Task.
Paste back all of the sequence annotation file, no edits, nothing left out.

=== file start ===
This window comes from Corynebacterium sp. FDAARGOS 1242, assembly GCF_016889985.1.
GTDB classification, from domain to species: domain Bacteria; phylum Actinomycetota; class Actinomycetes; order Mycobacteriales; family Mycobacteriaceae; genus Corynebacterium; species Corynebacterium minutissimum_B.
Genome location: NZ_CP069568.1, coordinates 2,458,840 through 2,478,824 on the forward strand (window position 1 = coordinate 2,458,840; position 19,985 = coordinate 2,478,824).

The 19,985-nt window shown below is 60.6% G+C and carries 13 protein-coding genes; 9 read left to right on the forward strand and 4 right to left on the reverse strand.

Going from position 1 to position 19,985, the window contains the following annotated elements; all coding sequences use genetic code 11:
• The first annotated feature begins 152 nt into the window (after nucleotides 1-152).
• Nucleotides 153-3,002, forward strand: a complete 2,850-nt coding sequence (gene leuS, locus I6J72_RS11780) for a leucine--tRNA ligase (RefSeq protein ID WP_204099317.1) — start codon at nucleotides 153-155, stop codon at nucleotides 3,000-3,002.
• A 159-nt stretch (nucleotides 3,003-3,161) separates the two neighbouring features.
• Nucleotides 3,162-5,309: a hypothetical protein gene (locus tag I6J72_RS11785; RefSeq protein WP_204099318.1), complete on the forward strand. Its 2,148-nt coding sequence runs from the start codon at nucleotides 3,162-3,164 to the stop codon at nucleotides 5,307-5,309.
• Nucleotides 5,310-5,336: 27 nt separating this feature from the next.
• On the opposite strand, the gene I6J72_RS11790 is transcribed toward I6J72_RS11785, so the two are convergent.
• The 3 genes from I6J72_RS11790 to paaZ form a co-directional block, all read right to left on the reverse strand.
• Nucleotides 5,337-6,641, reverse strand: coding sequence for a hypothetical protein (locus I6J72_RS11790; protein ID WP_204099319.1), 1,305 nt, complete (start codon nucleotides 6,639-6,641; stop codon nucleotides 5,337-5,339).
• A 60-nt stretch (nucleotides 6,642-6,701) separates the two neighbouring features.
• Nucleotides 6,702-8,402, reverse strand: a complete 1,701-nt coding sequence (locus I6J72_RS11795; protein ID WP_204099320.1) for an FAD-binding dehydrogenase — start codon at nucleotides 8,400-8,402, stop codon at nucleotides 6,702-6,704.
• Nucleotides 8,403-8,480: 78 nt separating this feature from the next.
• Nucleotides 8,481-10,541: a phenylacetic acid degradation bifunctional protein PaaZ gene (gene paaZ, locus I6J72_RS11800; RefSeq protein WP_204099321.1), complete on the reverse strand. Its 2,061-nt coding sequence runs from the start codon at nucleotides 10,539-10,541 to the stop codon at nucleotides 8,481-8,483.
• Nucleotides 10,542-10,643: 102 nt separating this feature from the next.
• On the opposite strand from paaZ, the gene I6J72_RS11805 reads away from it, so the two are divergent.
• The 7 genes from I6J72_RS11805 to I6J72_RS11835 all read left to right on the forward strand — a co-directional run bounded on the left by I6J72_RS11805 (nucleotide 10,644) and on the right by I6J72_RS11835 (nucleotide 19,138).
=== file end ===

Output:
This window comes from Corynebacterium sp. FDAARGOS 1242, assembly GCF_016889985.1.
GTDB classification, from domain to species: domain Bacteria; phylum Actinomycetota; class Actinomycetes; order Mycobacteriales; family Mycobacteriaceae; genus Corynebacterium; species Corynebacterium minutissimum_B.
Genome location: NZ_CP069568.1, coordinates 2,458,840 through 2,478,824 on the forward strand (window position 1 = coordinate 2,458,840; position 19,985 = coordinate 2,478,824).

The 19,985-nt window shown below is 60.6% G+C and carries 13 protein-coding genes; 9 read left to right on the forward strand and 4 right to left on the reverse strand.

Going from position 1 to position 19,985, the window contains the following annotated elements; all coding sequences use genetic code 11:
• The first annotated feature begins 152 nt into the window (after nucleotides 1-152).
• Nucleotides 153-3,002, forward strand: a complete 2,850-nt coding sequence (gene leuS, locus I6J72_RS11780) for a leucine--tRNA ligase (RefSeq protein ID WP_204099317.1) — start codon at nucleotides 153-155, stop codon at nucleotides 3,000-3,002.
• A 159-nt stretch (nucleotides 3,003-3,161) separates the two neighbouring features.
• Nucleotides 3,162-5,309: a hypothetical protein gene (locus tag I6J72_RS11785; RefSeq protein WP_204099318.1), complete on the forward strand. Its 2,148-nt coding sequence runs from the start codon at nucleotides 3,162-3,164 to the stop codon at nucleotides 5,307-5,309.
• Nucleotides 5,310-5,336: 27 nt separating this feature from the next.
• On the opposite strand, the gene I6J72_RS11790 is transcribed toward I6J72_RS11785, so the two are convergent.
• The 3 genes from I6J72_RS11790 to paaZ form a co-directional block, all read right to left on the reverse strand.
• Nucleotides 5,337-6,641, reverse strand: coding sequence for a hypothetical protein (locus I6J72_RS11790; protein ID WP_204099319.1), 1,305 nt, complete (start codon nucleotides 6,639-6,641; stop codon nucleotides 5,337-5,339).
• A 60-nt stretch (nucleotides 6,642-6,701) separates the two neighbouring features.
• Nucleotides 6,702-8,402, reverse strand: a complete 1,701-nt coding sequence (locus I6J72_RS11795; protein ID WP_204099320.1) for an FAD-binding dehydrogenase — start codon at nucleotides 8,400-8,402, stop codon at nucleotides 6,702-6,704.
• Nucleotides 8,403-8,480: 78 nt separating this feature from the next.
• Nucleotides 8,481-10,541: a phenylacetic acid degradation bifunctional protein PaaZ gene (gene paaZ, locus I6J72_RS11800; RefSeq protein WP_204099321.1), complete on the reverse strand. Its 2,061-nt coding sequence runs from the start codon at nucleotides 10,539-10,541 to the stop codon at nucleotides 8,481-8,483.
• Nucleotides 10,542-10,643: 102 nt separating this feature from the next.
• On the opposite strand from paaZ, the gene I6J72_RS11805 reads away from it, so the two are divergent.
• The 7 genes from I6J72_RS11805 to I6J72_RS11835 all read left to right on the forward strand — a co-directional run bounded on the left by I6J72_RS11805 (nucleotide 10,644) and on the right by I6J72_RS11835 (nucleotide 19,138).